3 days in Edinburgh | Highlights

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3 days in Edinburgh | Highlights

Has it been 7+ months since my last post, and 8+ months since the actual trip? Yep, but now that I’m ~5 months into a global pandemic, I figured I might as well get around to consolidating some photos and experiences to round out the Scotland leg of my last international trip for a very long while.

Thankfully I kept a physical journal with much better details than my foggy quarantine memory will allow.

Walking around Edinburgh

If you’re at all familiar with the way I travel, you’ll know I do a lot of walking.  Edinburgh was no different.  The main historic/touristy area is very walkable, and there are also a number of buses and trams that go around the city.  I participated in a Sandemans Red Umbrella walking tour, which is an organization that provides tours all over Europe and is completely tip based.  I enjoyed the walking tours I’d taken with them in Paris, Berlin, and Munich so I thought it’d be a nice way to get some history in, The walking tour was good for providing background knowledge, but I deeply enjoyed just walking around on my own.  Here’re some of my favorite photos I took while wandering around the city.


Gin Distillery Tasting at Edinburgh Gin

About a month before my trip, I made a reservation at Edinburgh Gin for a Distillery Tasting.  My trip from London was exhausting and I only woke up about 30 minutes before my reservation, but I managed to haul ass to downtown and grab a quick bite to eat before engaging in some serious day drinking.

I was the only solo person in a group of ~10 people and it garnered some looks, especially from some of the older men (I can only assume they didn’t approve of a young woman traveling/drinking “alone” with other people, but hey, that’s on them).  The first part of the experience was focused around the history of gin where we also got to see the distillery operation and smell all the different kinds of botanicals that go into a traditional gin.  We then moved into a cove-like room where we were introduced to 5 different gins and got a shot of each along with a classic gin and tonic.  I really enjoyed their standard gin, their lemon & jasmine gin, and their elderflower gin liqueur but didn’t really care for the spicy one or their navy strength concentration.  A couple from Cleveland snapped a cute picture of me, and I was off to wander around Edinburgh a little more drunk than I’d like to admit at 1pm on a Thursday.  Definitely made for an interesting visit to the Scottish National Gallery of Modern Art, and will make me seriously consider pregaming before any future art museum visits.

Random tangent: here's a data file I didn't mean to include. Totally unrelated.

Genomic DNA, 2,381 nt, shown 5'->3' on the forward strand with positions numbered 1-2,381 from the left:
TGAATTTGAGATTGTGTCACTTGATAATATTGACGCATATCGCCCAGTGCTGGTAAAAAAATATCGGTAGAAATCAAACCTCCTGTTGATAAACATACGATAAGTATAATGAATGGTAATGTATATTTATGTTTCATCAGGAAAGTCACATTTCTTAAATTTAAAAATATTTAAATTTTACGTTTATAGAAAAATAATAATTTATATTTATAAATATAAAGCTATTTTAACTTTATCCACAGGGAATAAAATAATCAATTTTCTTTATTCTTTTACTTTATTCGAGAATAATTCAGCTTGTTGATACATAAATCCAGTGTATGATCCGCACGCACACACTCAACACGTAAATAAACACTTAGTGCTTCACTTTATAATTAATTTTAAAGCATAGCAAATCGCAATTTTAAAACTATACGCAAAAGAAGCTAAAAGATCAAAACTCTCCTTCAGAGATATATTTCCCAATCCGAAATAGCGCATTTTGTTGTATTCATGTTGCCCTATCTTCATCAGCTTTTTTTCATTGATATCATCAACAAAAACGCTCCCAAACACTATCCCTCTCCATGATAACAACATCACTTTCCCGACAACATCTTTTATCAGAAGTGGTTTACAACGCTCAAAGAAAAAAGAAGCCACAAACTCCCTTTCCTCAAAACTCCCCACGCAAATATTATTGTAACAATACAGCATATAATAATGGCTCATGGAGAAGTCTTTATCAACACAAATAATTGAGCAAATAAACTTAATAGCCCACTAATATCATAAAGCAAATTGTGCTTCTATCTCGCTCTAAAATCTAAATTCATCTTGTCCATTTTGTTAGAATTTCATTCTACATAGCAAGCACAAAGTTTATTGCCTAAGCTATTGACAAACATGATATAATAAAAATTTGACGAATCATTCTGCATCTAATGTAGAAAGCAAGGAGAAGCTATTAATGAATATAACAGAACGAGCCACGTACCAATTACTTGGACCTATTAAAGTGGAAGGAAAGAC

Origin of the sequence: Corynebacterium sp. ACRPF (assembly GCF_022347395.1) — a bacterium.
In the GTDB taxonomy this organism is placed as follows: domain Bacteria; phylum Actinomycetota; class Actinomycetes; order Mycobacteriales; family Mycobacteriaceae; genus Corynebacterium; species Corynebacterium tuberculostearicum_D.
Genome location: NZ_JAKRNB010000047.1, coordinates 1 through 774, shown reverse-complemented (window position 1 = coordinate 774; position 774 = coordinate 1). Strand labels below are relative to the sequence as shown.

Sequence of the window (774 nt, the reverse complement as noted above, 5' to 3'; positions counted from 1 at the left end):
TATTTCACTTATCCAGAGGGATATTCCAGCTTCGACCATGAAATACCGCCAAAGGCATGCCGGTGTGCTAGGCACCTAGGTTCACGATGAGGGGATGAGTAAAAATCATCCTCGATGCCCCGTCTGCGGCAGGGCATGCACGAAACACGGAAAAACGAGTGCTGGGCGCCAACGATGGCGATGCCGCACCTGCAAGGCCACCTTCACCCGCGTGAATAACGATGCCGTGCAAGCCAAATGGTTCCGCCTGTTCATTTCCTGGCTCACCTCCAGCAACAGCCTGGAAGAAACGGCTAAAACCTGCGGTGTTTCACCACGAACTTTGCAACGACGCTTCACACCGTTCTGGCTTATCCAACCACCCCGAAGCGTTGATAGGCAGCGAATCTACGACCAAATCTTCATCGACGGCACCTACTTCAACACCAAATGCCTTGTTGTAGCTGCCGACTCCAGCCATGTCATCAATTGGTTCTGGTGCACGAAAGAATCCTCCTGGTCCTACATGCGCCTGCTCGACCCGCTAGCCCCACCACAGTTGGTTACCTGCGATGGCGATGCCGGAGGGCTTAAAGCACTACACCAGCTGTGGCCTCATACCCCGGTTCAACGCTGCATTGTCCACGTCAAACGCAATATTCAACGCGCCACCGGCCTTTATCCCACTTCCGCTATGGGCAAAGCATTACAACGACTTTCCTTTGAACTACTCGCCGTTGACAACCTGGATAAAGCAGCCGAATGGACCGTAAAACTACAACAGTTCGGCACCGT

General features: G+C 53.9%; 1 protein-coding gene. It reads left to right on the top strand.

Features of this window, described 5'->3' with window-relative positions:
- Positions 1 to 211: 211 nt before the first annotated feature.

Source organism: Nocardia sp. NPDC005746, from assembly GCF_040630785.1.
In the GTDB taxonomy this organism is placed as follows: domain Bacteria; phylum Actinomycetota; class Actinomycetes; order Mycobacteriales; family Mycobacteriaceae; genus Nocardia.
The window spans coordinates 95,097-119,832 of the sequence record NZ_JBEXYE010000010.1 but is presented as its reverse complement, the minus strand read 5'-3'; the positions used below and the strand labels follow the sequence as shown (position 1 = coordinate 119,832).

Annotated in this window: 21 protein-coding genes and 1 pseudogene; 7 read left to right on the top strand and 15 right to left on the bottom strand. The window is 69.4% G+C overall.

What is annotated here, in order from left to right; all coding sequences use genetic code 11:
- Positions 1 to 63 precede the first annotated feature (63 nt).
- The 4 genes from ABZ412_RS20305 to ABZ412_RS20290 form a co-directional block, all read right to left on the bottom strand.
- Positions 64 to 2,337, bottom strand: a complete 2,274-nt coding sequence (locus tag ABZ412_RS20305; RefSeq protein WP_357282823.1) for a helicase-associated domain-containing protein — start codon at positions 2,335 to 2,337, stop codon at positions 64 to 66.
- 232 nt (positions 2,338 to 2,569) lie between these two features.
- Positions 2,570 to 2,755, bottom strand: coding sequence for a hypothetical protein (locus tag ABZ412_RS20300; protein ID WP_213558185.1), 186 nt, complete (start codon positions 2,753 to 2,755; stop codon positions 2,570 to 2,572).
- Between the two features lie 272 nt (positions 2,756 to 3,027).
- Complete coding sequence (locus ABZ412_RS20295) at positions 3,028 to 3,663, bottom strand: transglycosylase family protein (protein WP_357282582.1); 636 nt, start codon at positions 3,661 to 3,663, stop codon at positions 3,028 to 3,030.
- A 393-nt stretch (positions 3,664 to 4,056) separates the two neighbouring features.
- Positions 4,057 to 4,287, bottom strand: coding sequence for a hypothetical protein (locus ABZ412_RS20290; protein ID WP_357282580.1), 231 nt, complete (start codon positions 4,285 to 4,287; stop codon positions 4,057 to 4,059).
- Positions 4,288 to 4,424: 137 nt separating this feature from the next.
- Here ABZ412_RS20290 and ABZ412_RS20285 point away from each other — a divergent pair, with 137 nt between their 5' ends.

Scottish Highland Tour

On my first night in Edinburgh I got dinner with Alana, an Australian girl I met on a walking tour in Munich in 2017.  She was doing a semester abroad at University of Stirling (just a 20 minute train ride away) and was so excited to meet up after seeing my Instagram stories in the days prior.  I really enjoyed catching up with her—and I’m so glad she also had a great recommendation to spend a day doing a Scottish Highland Tour! 

I booked a day trip through Rabbies and spent nearly 8 hours on a bus going up to Loch Ness and stopping at several really picturesque locations along the way.  I stopped at a Tescos before heading on the tour and got a £3 meal deal (turkey sandwich, a pack of prawn cocktail crisps with Mariah Carey’s face on it, and a Fanta) and some dark chocolate digestive biscuits.  Snacks were definitely a good call, because even though the ride was very picturesque, it was very long.

Aaaand here’re some photos from Loch Ness… Is that Nessie?? Nope, just me, freezing my ass off on a boat in the middle of the lake.

bonus: a highland coo!


Food: Haggis & Dishoom

When I told my dad I was going to visit Scotland, the first question he asked me was: “Are you going to eat Haggis??”—and the answer for me of course, was “yes!!”.  I love trying new foods while traveling, especially the ones that the region is known for—escargot in France, no brainer.  Haggis in Scotland, of course!  It’s been banned in the USA since 1971 since it’s made in a sheep lung and often includes other unconventional organs.  Berkeley Wellness says eating haggis “is probably not worth the risk”, citing concerns about stomach fluid making its way into the lung during the slaughter process.  Eh, you only live once.